Snow Leopard

Poem from Dark Sky Park by Philip Gross

                   ...not white like the snow

 

more moon-panther or silvery cloud-cat

with her ripple-patterns melting as (oh,

 

but she's beautiful) you stare

while valley mist whirls up and blows

 

between the boulders, or the sun breaks through

and all the edges are a smattering of shadows,

 

a glint on wet rock. Now she's still,

crouched. Now...sprung. There she goes

 

ledge to ledge , bound by bound,

as stones go rattling to the scree below

 

and wild goats scatter. She has one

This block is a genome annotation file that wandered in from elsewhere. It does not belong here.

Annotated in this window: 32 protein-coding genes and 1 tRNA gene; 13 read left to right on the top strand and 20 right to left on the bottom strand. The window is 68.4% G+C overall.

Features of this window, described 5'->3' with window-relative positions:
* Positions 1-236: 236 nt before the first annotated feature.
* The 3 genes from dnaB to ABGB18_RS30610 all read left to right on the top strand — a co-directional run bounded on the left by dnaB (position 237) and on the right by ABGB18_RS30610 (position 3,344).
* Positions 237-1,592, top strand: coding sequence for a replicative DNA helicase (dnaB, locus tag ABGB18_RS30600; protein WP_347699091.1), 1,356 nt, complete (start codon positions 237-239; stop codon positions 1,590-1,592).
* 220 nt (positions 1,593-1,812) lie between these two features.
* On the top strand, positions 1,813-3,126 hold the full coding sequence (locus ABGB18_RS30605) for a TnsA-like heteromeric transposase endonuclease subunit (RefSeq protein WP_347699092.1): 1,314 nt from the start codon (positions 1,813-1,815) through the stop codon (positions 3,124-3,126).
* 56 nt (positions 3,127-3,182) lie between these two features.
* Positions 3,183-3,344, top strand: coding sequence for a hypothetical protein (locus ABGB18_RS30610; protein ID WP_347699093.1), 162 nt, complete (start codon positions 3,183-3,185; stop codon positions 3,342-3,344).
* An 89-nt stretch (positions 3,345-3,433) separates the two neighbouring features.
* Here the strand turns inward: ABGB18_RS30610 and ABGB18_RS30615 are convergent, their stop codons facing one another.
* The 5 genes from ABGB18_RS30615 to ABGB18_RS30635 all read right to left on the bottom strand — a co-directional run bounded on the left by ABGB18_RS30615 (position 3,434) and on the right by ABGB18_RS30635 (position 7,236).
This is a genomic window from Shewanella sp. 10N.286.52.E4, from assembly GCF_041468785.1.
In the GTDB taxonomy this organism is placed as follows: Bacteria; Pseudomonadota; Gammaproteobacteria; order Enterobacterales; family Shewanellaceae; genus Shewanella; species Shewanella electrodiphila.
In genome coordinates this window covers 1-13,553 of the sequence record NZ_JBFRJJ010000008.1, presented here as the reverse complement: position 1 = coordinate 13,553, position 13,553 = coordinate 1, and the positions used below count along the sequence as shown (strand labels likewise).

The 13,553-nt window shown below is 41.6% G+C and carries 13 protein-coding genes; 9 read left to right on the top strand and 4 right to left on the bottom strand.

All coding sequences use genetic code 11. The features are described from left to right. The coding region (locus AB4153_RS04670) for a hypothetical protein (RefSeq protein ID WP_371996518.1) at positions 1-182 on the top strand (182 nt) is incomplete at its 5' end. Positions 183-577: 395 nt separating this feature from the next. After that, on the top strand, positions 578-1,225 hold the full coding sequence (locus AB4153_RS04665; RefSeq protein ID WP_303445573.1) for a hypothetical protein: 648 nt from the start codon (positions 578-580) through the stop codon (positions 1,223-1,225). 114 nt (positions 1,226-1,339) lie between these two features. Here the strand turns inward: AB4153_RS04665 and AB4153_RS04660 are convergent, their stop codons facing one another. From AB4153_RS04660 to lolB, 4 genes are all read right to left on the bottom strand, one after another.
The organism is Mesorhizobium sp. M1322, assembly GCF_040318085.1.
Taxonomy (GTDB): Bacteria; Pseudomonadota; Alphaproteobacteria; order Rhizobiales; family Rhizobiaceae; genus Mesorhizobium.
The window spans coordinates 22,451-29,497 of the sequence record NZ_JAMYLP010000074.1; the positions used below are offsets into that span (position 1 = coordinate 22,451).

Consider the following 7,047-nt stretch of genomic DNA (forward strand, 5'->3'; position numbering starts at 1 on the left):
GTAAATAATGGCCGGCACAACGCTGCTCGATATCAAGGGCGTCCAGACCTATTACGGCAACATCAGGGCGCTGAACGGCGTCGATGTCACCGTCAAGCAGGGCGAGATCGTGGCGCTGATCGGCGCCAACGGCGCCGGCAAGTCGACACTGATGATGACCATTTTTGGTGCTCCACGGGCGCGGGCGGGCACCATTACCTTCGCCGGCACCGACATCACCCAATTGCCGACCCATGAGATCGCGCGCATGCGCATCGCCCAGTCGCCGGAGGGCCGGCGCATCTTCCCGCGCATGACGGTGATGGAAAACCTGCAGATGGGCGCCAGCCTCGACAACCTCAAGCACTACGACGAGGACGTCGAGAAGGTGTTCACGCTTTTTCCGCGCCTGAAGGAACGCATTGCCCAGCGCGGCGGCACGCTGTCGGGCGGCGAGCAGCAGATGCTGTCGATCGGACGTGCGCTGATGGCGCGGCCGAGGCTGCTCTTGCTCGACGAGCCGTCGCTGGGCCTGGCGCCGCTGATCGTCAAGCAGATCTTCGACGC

marked. That one. (Play the chase scene slow

 

as films do, as if this might be for ever,

these last moments the poor prey will know. )

 

But it’s off, the scraggy old big-bottomed

tahr — stumbling, you’d think, falling — no,

 

think again, as with rubbery fantastic

poise it leaps (there is a half mile drop below)

 

and catches itself, teeters like a tightrope

clown… leaps, snatching inch-wide footholds

 

with clattery hooves, down — leaving leopard

stranded, panting, stumped. Why are we so

 

in love with beauty, with its claws and teeth,

as though this is its story, not our own

 

and the goat’s — that plucky comedy

played out through centuries

 

between the sheer drop and the killing snow?